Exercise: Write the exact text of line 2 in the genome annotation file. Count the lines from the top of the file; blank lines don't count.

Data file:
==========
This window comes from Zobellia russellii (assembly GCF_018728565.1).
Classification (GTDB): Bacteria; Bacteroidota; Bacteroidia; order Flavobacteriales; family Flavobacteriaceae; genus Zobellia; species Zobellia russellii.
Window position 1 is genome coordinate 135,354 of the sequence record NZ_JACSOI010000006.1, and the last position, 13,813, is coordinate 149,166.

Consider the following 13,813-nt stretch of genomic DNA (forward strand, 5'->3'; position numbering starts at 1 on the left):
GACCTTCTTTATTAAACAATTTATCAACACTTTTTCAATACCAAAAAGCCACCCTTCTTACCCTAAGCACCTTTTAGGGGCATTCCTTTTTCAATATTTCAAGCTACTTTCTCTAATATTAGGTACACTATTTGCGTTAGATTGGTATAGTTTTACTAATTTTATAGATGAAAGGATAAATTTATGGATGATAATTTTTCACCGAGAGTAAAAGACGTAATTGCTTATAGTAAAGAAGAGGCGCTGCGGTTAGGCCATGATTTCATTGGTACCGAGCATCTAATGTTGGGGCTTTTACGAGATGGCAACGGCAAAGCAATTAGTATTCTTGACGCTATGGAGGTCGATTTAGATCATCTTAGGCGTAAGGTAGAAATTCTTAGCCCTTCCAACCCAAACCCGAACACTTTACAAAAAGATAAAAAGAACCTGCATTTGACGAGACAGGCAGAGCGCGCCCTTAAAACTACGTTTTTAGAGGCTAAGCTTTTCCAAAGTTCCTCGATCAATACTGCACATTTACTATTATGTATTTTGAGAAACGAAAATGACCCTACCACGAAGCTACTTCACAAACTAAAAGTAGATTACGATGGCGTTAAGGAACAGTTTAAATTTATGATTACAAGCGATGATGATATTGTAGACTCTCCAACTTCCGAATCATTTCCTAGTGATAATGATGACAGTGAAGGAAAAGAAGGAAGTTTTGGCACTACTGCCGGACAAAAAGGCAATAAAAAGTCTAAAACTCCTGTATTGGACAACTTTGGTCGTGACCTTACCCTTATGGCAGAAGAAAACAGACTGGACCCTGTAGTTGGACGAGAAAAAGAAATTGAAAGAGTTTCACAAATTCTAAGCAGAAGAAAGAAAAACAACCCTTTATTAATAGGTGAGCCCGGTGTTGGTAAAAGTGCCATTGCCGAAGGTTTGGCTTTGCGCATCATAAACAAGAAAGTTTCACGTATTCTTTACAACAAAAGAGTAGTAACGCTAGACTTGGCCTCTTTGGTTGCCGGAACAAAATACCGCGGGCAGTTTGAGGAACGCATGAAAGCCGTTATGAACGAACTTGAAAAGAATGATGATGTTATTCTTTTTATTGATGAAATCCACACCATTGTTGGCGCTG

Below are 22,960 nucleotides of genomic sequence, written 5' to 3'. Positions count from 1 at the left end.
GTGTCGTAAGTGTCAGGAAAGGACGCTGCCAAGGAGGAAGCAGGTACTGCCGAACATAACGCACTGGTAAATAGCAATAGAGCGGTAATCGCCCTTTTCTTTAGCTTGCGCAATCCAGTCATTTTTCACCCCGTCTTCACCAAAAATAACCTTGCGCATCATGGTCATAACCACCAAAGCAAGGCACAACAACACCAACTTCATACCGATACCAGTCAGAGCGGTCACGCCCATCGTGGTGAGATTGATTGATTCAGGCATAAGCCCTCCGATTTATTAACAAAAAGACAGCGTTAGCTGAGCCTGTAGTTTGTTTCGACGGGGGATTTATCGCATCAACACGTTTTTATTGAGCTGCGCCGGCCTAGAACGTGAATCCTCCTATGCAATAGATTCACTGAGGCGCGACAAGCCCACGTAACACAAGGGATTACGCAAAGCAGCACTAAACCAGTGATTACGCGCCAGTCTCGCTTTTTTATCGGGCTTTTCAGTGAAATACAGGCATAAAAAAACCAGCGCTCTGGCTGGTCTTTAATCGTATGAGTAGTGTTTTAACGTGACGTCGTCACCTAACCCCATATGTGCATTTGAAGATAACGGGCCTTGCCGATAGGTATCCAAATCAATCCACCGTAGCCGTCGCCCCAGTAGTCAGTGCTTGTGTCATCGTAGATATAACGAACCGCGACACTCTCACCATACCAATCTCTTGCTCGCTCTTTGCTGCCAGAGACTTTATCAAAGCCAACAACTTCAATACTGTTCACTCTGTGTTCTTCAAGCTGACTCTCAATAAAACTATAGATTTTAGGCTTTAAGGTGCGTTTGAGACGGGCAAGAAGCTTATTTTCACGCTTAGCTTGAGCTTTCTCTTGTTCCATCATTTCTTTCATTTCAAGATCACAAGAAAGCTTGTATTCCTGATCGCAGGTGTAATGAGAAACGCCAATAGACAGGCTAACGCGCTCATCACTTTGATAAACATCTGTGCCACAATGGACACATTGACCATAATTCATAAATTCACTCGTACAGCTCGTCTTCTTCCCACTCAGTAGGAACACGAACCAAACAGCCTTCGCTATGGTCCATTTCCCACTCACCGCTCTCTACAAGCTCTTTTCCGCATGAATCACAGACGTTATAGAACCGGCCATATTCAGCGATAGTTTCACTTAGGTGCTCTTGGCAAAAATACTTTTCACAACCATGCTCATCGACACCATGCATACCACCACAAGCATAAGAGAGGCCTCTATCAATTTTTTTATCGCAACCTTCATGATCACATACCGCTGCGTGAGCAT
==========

Classification (GTDB): Bacteria; Bacteroidota; Bacteroidia; order Flavobacteriales; family Flavobacteriaceae; genus Zobellia; species Zobellia russellii.